As an organization fiend, I always love the end of the year; looking back, tidying up, and getting ready for the fresh new year ahead of us.
2015, for me, was largely about getting back into television—or, more specifically, devoting myself to Sailor Moon and Hannibal, which is not a bad spectrum for my taste, come to think of it. In the last few months, I’ve lost the thread a little, but I just wanted to say something up top because television features a lot more in this year’s list than in last year’s.
My top three selections on this list are absolutely neck and neck, by the way; Number 1 edged out Number 2 by virtue of simply being complete.
As always, these are my favorite films and television shows that I reviewed in 2015, not my favorite films and television shows released in 2015. Although I do have a lot more recent releases on this one than I did in last year’s list!
Could [Jupiter Ascending] be the first truly great bad movie of 2015?
Friends, I am glad to report that Jupiter Ascending delivers.
Much of the film, obviously, plays to [Danny Kaye’s] strengths: alternating dizzily fast between the bewildered but nimble in a pinch Hawkins and the witch-induced dashing Giacomo in a wooing scene, playing to big crowds, simply reacting, and negotiating the nimble and deliriously funny wordplay of both the writers and songwriter Sylvia Fine. (It probably helps that I love bad jokes, so jokes like “It comes from the Italian court… what better place for courting Italians” play great to this audience.)
…Ravenous is just as worthy a cult classic as Fight Club is. It’s moody and atmospheric and deeply weird. It’s a quiet movie in a very minor chord that doesn’t ever succumb to the grand theatrical potential inherent in its subject matter. Cannibals and wendigos are real in the world of Ravenous, but they’re just men trying to survive, no matter how they try (and fail) to frame it.
It’s deeply refreshing to see a comedy aimed squarely at adults that doesn’t fall into the trap of relying too heavily on the script, cast improv, and swearing. (I mean, there’s double entendres seven ways to Sunday, but barely a swear word.) There are zany sight gags, rhythmic action sequences, a character silencing the score with one imperious hand, and plenty of good-natured snark, as Henry Cavill’s arch Solo and Armie Hammer’s Illya snipe at each other nonstop. A set piece involving a boat chase, a truck, and a picnic lunch is particularly inspired. The Man from U.N.C.L.E. never feels desperate; it trusts that its supremely good vibes (aided considerably by Daniel Pemberton’s decidedly hip score) are more than enough to keep you interested.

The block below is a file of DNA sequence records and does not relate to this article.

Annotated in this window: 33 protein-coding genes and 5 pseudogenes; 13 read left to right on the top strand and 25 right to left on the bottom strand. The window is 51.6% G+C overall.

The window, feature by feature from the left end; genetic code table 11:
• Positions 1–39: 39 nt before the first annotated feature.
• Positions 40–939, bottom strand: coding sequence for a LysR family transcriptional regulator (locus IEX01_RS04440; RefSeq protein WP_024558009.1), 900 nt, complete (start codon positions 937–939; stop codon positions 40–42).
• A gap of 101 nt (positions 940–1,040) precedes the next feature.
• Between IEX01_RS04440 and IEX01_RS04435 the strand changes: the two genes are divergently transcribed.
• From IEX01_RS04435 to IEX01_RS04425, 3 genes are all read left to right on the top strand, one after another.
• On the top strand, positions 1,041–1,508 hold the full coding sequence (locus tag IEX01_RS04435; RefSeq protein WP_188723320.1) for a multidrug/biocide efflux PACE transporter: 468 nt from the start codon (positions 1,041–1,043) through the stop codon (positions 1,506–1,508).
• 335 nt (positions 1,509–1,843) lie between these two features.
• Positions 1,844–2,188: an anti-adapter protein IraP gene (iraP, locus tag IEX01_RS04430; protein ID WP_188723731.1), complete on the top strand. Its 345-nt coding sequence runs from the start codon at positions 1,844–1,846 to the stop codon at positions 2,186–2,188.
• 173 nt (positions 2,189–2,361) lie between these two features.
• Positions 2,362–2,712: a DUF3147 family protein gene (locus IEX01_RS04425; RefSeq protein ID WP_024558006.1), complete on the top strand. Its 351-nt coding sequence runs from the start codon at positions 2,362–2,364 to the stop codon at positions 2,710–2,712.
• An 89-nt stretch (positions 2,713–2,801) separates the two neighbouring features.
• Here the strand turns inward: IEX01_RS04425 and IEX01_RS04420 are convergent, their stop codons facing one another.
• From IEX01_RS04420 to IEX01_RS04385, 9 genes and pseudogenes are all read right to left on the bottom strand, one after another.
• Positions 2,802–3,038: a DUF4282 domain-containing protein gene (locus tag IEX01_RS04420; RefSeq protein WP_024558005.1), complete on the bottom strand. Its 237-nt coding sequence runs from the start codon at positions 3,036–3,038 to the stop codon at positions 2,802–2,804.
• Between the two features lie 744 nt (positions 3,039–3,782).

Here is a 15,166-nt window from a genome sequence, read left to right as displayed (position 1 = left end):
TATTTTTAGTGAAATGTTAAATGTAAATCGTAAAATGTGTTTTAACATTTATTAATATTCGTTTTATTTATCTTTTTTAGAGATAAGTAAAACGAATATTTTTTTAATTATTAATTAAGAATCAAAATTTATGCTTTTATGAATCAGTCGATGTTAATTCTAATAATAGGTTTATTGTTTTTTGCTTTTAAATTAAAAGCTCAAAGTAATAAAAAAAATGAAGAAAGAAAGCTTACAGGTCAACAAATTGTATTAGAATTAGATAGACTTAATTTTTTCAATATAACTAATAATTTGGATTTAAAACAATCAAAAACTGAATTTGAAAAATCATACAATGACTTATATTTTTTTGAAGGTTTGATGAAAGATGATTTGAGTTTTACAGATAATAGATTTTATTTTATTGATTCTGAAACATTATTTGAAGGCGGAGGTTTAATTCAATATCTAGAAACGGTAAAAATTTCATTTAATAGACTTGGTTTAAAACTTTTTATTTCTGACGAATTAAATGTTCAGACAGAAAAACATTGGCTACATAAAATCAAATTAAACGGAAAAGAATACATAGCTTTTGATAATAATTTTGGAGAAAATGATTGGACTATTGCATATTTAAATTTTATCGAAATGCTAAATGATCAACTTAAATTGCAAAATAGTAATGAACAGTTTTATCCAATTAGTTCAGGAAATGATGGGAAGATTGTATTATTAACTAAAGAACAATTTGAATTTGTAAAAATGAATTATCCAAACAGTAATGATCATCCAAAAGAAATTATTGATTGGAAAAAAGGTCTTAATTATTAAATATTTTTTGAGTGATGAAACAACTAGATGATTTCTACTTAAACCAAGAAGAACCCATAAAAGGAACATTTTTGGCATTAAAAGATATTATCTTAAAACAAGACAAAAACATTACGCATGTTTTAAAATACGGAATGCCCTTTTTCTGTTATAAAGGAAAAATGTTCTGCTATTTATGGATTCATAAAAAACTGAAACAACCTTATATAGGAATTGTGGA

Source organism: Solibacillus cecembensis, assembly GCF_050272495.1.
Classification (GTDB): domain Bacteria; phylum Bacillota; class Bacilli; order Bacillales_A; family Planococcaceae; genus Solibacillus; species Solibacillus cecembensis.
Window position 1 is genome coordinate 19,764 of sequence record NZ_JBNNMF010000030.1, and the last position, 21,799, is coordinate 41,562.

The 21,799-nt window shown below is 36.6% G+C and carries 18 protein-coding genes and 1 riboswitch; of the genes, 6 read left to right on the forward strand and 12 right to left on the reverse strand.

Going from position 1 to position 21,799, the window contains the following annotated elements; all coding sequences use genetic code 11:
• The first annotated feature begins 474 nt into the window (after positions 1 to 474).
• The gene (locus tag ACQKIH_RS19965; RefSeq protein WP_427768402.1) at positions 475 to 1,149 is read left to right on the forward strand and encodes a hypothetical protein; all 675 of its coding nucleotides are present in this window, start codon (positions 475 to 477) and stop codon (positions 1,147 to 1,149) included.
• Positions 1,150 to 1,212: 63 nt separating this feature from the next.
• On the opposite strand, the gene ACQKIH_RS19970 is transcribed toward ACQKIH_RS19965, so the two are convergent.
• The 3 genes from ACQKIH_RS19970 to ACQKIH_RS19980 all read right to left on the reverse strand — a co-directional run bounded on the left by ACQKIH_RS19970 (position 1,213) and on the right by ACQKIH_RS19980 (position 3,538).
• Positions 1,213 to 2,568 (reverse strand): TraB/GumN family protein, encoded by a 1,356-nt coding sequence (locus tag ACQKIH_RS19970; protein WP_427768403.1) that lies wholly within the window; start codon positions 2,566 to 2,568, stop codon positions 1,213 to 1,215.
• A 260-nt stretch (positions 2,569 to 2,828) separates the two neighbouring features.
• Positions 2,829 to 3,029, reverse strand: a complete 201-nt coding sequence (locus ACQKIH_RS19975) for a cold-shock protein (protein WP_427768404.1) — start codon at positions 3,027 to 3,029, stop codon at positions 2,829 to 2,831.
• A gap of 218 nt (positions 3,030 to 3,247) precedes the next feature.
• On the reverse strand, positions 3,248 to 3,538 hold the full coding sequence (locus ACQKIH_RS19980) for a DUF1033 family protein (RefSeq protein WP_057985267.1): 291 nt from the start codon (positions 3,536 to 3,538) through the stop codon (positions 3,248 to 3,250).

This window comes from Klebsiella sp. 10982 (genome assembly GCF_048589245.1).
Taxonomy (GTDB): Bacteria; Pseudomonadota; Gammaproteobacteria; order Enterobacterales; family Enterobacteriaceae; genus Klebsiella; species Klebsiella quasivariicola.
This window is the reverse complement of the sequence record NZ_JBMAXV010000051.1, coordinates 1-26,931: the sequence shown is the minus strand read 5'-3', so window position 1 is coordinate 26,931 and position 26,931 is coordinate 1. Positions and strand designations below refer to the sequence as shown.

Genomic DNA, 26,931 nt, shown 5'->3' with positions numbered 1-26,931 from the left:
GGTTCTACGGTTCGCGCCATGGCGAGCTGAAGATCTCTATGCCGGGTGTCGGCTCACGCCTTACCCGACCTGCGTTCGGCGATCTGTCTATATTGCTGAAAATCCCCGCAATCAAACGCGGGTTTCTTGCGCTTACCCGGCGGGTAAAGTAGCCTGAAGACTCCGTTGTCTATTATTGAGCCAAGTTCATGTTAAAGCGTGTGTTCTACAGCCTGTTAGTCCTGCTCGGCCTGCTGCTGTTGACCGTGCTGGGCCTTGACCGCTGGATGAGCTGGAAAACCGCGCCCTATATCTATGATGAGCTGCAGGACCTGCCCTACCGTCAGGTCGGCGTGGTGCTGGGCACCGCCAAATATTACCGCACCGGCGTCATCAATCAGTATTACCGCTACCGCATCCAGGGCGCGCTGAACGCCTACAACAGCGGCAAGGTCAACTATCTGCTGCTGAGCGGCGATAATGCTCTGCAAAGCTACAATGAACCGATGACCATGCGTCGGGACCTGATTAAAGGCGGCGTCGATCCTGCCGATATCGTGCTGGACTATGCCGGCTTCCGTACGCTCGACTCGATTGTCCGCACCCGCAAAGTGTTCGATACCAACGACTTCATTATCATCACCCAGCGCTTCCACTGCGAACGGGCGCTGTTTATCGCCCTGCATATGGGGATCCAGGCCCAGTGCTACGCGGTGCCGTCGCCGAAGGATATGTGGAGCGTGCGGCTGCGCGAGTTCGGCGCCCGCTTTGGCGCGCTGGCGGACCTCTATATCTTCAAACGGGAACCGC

But Agent Carter’s most ferocious highs come from the show being determinedly and vocally feminist, using its period setting (so often used to reinforce the idea that sexism is a thing of the past) to explore the complexities of battling against, negotiating with, and just plain living in a sexist patriarchy.
But the best of these episodes is “Coldhearted Uranus: Makoto in Danger.” Makoto becomes seemingly smitten with Haruka after Haruka gives her her scarf. Usagi alerts the rest of the girls to this development, to the point that they call her to beg her not to give up on men while she’s having coffee with Haruka. But Makoto doesn’t have a crush on Haruka. Rather, she sees Haruka as a possibility model. Makoto’s height and strength means that she often struggles with the narrow boundaries of traditional femininity, but Haruka’s gender presentation—both decidedly butch (…for a nineties shoujo anime) and decidedly female—has made her see that gender is a big enough umbrella for her to be both brawny and girly. It’s a remarkably thoughtful episode about gender identity, and all the more powerful for being aimed at preteen and teenage girls.
If Zoe seems like a strange successor to the first film’s romantic interest, that’s because she’s not a romantic interest. She’s Mike’s friend.
That’s deeply important, because it shows that Mike—and his eponymous movie—is interested in making all women happy, not just women who are sexually attracted to him or that he’s sexually attracted to himself.
…watching Mad Max: Fury Road made me flee from my screening in pure, stunned joy, so much so that I had to sequester myself for hours to recover from such a wonderful experience. I had never even considered the idea that this seemingly inherently problematic aesthetic that I so adore could not only be rehabilitated and feature people like me, but also tell an inherently feminist story about the disenfranchised seeking agency not by repeating a problematic power structure, but by demolishing it and putting their own in its place. It’s as if George Miller specifically returned from his endearingly bizarre second career as a director of children’s films to say, “Yes, Clare, we can have it all.”
Honestly, The Force Awakens reminds me of nothing so much as Legend of Korra—a sequel that looks at the original and just follows the worldbuilding to logical conclusions to find new and interesting stories to tell.
With Hannibal concluded for now—and what a conclusion, sung to its rest by Siouxsie Sioux’s first single in years—all I particularly want to do is look back and marvel at it. It’s amazing that Fuller got this far, really, and it’s a testament to his dedication to his artistic vision that Hannibal happened exactly the way it did. It bodes good things for Fuller’s upcoming adaptation of American Gods and for whatever form Hannibal will take further down the road. It’s a stroke of luck and genius that now feels utterly fundamental. What a good show.